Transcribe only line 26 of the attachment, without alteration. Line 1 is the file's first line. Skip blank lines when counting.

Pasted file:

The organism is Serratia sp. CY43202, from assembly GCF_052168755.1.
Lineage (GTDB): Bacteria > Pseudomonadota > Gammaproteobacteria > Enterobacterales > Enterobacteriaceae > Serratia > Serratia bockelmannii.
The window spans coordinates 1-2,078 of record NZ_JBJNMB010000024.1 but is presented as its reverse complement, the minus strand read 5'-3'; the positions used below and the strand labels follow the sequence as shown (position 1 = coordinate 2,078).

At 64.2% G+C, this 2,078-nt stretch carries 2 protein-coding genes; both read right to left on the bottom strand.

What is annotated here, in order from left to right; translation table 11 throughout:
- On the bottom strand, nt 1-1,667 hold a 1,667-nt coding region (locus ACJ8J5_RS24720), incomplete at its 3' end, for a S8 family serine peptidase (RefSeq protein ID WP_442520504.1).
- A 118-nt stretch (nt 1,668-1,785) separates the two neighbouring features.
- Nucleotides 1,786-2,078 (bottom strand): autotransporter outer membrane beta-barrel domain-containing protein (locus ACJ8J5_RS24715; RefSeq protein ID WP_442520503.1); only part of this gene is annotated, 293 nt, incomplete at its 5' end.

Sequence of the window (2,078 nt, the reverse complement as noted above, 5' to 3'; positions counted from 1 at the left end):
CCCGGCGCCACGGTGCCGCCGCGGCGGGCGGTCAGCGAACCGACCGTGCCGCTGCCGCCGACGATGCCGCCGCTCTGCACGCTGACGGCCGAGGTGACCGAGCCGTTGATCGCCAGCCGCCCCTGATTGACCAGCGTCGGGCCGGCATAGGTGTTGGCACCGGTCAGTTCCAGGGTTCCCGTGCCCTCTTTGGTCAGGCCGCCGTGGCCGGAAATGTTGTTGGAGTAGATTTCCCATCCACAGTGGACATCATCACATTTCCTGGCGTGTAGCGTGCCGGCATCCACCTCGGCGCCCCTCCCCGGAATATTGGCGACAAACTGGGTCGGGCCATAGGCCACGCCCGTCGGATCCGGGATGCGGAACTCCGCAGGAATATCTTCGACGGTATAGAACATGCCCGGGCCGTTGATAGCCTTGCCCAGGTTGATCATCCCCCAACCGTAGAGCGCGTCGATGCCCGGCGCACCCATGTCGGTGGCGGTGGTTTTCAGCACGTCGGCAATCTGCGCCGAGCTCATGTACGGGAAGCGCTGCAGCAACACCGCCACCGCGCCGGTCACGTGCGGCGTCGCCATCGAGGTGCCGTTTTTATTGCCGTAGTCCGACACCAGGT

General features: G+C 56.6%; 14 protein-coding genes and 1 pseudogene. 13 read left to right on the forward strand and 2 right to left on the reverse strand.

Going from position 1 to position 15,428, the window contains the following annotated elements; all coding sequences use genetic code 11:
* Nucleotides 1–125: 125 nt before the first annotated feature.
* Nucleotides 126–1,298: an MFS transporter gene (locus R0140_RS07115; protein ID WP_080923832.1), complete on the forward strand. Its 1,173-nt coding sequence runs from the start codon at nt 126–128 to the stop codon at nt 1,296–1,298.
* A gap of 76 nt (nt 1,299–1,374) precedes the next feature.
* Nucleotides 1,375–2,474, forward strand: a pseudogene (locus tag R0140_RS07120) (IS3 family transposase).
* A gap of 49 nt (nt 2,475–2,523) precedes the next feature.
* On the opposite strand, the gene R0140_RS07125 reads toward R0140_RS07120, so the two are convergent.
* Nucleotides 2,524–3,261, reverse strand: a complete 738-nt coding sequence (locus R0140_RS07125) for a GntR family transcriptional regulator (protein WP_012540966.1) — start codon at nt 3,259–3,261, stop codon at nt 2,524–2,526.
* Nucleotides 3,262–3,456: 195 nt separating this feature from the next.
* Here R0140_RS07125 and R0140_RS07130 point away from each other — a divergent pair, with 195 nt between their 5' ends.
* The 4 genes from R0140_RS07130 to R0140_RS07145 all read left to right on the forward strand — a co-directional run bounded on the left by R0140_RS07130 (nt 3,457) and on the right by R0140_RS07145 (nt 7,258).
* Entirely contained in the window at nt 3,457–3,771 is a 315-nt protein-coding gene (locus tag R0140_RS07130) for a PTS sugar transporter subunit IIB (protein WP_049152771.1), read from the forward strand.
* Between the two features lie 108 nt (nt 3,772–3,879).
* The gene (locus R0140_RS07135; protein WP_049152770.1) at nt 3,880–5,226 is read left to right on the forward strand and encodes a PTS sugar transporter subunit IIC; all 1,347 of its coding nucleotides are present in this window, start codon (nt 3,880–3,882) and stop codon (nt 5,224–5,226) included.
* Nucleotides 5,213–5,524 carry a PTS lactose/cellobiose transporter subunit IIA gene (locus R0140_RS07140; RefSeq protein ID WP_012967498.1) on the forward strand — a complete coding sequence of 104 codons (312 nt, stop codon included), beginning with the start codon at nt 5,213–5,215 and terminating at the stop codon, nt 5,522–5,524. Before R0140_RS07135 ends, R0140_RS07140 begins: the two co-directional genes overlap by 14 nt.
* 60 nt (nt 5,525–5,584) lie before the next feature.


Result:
* Nucleotides 5,213–5,524 carry a PTS lactose/cellobiose transporter subunit IIA gene (locus R0140_RS07140; RefSeq protein ID WP_012967498.1) on the forward strand — a complete coding sequence of 104 codons (312 nt, stop codon included), beginning with the start codon at nt 5,213–5,215 and terminating at the stop codon, nt 5,522–5,524. Before R0140_RS07135 ends, R0140_RS07140 begins: the two co-directional genes overlap by 14 nt.